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Unit information: Neurodegeneration: Symptoms, molecular mechanisms and therapies in 2022/23

Please note: It is possible that the information shown for future academic years may change due to developments in the relevant academic field. Optional unit availability varies depending on both staffing, student choice and timetabling constraints.

Unit name Neurodegeneration: Symptoms, molecular mechanisms and therapies
Unit code MEDIM0014
Credit points 20
Level of study M/7
Teaching block(s) Academic Year (weeks 1 - 52)
Unit director Dr. Scott Miners
Open unit status Not open
Units you must take before you take this one (pre-requisite units)

None

Units you must take alongside this one (co-requisite units)

None

Units you may not take alongside this one

None

School/department Bristol Medical School
Faculty Faculty of Health Sciences

Unit Information

The students are given a background to the pathogenesis of common neurodegenerative diseases, will explore the underlying molecular mechanisms, and discuss therapeutic interventions in Alzheimer’s disease, Parkinson’s disease, Huntington’s disease, and multiple sclerosis. The unit will provide an up-to-date research-led perspective of therapeutic approaches used to tackle some of these debilitating diseases.

The aims of this Unit are to:

  1. To explain the neuropathology of of Alzheimer’s disease, Parkinson’s disease, Huntington’s disease and multiple sclerosis.
  2. To provide an insight into how the pathology and underlying disease mechanisms of these diseases relate to the clinical symptoms.
  3. Using the above information, to explain how drugs and other therapies may be applied in neurodegenerative diseases.
  4. To develop an understanding of how research methodologies can be applied to further our understanding of disease pathogenesis and therapeutic intervention in models of neurodegenerative diseases.
  5. To provide formative basic training in writing a research grant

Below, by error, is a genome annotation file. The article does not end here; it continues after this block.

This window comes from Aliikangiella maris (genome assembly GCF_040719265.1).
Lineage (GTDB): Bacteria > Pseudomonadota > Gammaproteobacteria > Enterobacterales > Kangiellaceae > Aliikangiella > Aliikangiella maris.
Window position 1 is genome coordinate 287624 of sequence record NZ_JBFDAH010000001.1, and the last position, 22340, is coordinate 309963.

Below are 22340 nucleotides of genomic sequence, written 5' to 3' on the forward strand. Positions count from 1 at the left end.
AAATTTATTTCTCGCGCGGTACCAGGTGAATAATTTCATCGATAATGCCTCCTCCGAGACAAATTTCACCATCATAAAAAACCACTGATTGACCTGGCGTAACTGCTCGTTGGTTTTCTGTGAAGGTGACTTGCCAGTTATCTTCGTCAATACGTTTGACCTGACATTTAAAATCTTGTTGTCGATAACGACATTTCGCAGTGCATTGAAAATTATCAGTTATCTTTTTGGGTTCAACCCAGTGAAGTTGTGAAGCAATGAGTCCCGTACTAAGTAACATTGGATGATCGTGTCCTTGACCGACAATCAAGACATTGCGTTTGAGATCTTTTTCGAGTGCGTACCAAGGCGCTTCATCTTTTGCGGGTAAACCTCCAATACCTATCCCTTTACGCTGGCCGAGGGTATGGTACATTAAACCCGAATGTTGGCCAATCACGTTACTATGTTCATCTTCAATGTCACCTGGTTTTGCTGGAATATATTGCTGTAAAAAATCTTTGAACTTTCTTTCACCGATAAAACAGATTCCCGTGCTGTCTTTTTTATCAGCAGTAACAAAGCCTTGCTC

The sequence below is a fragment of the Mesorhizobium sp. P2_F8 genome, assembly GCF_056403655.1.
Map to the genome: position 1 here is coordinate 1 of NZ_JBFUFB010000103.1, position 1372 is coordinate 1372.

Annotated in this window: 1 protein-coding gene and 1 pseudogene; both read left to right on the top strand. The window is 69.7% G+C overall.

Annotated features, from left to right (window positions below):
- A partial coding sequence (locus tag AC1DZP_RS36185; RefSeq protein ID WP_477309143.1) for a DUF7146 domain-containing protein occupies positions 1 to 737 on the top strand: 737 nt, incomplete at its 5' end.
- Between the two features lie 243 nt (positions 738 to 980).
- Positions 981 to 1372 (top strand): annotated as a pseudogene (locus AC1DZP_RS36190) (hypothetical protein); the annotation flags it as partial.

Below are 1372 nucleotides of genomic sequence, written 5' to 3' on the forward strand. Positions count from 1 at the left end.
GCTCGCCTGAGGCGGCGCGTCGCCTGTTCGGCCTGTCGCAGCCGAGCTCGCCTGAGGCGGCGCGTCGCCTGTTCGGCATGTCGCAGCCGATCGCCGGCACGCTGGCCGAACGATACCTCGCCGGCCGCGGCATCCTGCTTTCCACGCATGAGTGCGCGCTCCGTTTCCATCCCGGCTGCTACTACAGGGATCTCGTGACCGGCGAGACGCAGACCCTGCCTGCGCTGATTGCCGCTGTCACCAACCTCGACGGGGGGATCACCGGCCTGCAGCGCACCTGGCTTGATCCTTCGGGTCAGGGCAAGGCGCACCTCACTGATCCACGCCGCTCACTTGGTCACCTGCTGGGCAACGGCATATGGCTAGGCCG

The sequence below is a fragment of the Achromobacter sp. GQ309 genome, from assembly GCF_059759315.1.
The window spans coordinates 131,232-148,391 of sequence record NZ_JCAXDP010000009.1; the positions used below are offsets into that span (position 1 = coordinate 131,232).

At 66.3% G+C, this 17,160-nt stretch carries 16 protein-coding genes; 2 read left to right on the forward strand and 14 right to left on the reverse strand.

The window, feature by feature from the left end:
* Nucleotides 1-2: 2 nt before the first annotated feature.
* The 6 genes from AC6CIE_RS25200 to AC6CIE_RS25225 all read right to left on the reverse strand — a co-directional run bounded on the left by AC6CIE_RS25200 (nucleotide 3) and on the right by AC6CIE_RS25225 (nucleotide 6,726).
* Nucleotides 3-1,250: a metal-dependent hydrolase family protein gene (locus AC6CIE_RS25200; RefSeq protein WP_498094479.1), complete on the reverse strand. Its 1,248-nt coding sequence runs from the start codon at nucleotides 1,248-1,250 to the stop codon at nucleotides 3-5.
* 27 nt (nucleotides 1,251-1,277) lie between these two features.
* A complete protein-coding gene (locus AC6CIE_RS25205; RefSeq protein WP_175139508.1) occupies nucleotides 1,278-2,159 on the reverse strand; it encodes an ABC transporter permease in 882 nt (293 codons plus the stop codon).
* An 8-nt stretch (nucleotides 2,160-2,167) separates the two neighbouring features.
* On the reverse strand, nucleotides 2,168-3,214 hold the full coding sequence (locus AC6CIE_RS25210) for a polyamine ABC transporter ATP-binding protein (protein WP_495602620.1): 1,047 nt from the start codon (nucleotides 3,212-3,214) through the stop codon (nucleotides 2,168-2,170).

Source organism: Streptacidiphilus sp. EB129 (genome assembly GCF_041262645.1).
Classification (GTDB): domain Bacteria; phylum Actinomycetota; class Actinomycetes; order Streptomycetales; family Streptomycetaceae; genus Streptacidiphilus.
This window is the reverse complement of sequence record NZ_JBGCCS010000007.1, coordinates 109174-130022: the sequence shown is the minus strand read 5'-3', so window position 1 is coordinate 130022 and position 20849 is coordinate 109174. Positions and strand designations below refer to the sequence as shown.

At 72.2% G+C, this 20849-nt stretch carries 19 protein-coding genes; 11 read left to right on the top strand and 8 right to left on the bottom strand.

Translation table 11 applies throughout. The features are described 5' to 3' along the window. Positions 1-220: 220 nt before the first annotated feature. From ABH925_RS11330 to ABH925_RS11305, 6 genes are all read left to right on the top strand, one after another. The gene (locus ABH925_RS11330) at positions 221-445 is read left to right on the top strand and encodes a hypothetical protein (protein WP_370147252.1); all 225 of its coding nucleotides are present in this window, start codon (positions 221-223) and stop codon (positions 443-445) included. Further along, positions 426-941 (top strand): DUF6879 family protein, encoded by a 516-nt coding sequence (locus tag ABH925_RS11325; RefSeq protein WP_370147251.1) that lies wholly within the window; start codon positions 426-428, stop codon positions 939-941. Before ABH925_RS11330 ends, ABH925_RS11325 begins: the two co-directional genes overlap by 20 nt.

Your learning on this unit

At the end of the unit the student should be able to:

A. describe the neuropathology and explain the underlying molecular mechanisms responsible for the pathogenesis of major neurodegenerative conditions

B. discuss how neuropathology and underlying disease processes underpin the clinical symptoms of these neurodegenerative diseases.

C. describe research methodologies and advances in the field and discuss established and potential new therapeutic interventions for each disease and discuss established and potential new therapeutic interventions for each disease.

D. explain the process and importance of research grant applications.

How you will learn

This Unit is taught via a blended approach combining in-person taught sessions, structured on-line learning sessions supplemented with asynchronous learning materials, and self-directed study. The unit will include lectures, tutorials, workshops, online materials and self-directed study.

How you will be assessed

The Unit is assessed through a summative timed open-book assessment (100%).

The summative assessment will assess the ability of the student to describe and discuss the key basic pathological and clinical features of common neurodegenerative diseases and integrate and apply an understanding of molecular mechanisms and disease pathogenesis to inform therapeutic intervention.

Formative coursework will reinforce the intended learning outcomes and will aid the writing of the summative assessment.

Resources

If this unit has a Resource List, you will normally find a link to it in the Blackboard area for the unit. Sometimes there will be a separate link for each weekly topic.

If you are unable to access a list through Blackboard, you can also find it via the Resource Lists homepage. Search for the list by the unit name or code (e.g. MEDIM0014).

How much time the unit requires
Each credit equates to 10 hours of total student input. For example a 20 credit unit will take you 200 hours of study to complete. Your total learning time is made up of contact time, directed learning tasks, independent learning and assessment activity.

See the Faculty workload statement relating to this unit for more information.

Assessment
The Board of Examiners will consider all cases where students have failed or not completed the assessments required for credit. The Board considers each student's outcomes across all the units which contribute to each year's programme of study. If you have self-certificated your absence from an assessment, you will normally be required to complete it the next time it runs (this is usually in the next assessment period).
The Board of Examiners will take into account any extenuating circumstances and operates within the Regulations and Code of Practice for Taught Programmes.

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